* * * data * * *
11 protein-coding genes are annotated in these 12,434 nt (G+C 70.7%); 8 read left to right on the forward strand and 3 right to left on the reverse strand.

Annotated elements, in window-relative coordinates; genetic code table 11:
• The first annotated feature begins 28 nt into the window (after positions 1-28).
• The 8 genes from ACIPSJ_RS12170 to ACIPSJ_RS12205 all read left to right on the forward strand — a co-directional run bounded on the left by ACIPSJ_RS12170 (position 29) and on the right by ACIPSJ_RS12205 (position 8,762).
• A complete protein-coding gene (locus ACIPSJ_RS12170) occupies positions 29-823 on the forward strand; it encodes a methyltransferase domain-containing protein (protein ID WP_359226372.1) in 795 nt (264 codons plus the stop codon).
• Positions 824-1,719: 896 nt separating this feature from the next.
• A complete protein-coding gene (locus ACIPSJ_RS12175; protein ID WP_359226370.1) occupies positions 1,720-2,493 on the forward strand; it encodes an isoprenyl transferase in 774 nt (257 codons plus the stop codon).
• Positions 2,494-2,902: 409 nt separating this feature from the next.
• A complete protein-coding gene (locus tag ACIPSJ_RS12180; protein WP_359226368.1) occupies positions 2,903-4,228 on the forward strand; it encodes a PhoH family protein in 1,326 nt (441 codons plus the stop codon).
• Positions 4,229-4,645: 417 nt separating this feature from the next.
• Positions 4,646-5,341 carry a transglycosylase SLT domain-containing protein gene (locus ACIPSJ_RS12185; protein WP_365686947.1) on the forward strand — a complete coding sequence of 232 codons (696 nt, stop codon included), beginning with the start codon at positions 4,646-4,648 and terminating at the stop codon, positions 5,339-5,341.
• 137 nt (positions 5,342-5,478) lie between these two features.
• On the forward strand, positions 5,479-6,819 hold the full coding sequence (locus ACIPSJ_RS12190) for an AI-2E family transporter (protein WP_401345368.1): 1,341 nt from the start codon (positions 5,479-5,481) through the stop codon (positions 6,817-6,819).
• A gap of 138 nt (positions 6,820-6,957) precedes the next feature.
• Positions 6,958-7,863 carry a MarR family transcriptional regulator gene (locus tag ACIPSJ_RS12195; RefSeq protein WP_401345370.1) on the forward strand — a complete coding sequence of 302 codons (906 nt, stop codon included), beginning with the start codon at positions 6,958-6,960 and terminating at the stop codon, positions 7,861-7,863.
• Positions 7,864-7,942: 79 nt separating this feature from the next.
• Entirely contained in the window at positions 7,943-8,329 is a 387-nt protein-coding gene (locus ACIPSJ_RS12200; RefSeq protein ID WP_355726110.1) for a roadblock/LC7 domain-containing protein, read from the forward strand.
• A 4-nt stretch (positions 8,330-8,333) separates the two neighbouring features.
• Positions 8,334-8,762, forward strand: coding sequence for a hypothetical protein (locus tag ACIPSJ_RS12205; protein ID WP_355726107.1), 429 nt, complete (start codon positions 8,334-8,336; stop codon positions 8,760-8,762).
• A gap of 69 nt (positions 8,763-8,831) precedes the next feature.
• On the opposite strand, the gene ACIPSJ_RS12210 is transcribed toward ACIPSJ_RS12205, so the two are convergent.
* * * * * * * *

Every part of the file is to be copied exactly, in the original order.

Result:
11 protein-coding genes are annotated in these 12,434 nt (G+C 70.7%); 8 read left to right on the forward strand and 3 right to left on the reverse strand.

Annotated elements, in window-relative coordinates; genetic code table 11:
• The first annotated feature begins 28 nt into the window (after positions 1-28).
• The 8 genes from ACIPSJ_RS12170 to ACIPSJ_RS12205 all read left to right on the forward strand — a co-directional run bounded on the left by ACIPSJ_RS12170 (position 29) and on the right by ACIPSJ_RS12205 (position 8,762).
• A complete protein-coding gene (locus ACIPSJ_RS12170) occupies positions 29-823 on the forward strand; it encodes a methyltransferase domain-containing protein (protein ID WP_359226372.1) in 795 nt (264 codons plus the stop codon).
• Positions 824-1,719: 896 nt separating this feature from the next.
• A complete protein-coding gene (locus ACIPSJ_RS12175; protein ID WP_359226370.1) occupies positions 1,720-2,493 on the forward strand; it encodes an isoprenyl transferase in 774 nt (257 codons plus the stop codon).
• Positions 2,494-2,902: 409 nt separating this feature from the next.
• A complete protein-coding gene (locus tag ACIPSJ_RS12180; protein WP_359226368.1) occupies positions 2,903-4,228 on the forward strand; it encodes a PhoH family protein in 1,326 nt (441 codons plus the stop codon).
• Positions 4,229-4,645: 417 nt separating this feature from the next.
• Positions 4,646-5,341 carry a transglycosylase SLT domain-containing protein gene (locus ACIPSJ_RS12185; protein WP_365686947.1) on the forward strand — a complete coding sequence of 232 codons (696 nt, stop codon included), beginning with the start codon at positions 4,646-4,648 and terminating at the stop codon, positions 5,339-5,341.
• 137 nt (positions 5,342-5,478) lie between these two features.
• On the forward strand, positions 5,479-6,819 hold the full coding sequence (locus ACIPSJ_RS12190) for an AI-2E family transporter (protein WP_401345368.1): 1,341 nt from the start codon (positions 5,479-5,481) through the stop codon (positions 6,817-6,819).
• A gap of 138 nt (positions 6,820-6,957) precedes the next feature.
• Positions 6,958-7,863 carry a MarR family transcriptional regulator gene (locus tag ACIPSJ_RS12195; RefSeq protein WP_401345370.1) on the forward strand — a complete coding sequence of 302 codons (906 nt, stop codon included), beginning with the start codon at positions 6,958-6,960 and terminating at the stop codon, positions 7,861-7,863.
• Positions 7,864-7,942: 79 nt separating this feature from the next.
• Entirely contained in the window at positions 7,943-8,329 is a 387-nt protein-coding gene (locus ACIPSJ_RS12200; RefSeq protein ID WP_355726110.1) for a roadblock/LC7 domain-containing protein, read from the forward strand.
• A 4-nt stretch (positions 8,330-8,333) separates the two neighbouring features.
• Positions 8,334-8,762, forward strand: coding sequence for a hypothetical protein (locus tag ACIPSJ_RS12205; protein ID WP_355726107.1), 429 nt, complete (start codon positions 8,334-8,336; stop codon positions 8,760-8,762).
• A gap of 69 nt (positions 8,763-8,831) precedes the next feature.
• On the opposite strand, the gene ACIPSJ_RS12210 is transcribed toward ACIPSJ_RS12205, so the two are convergent.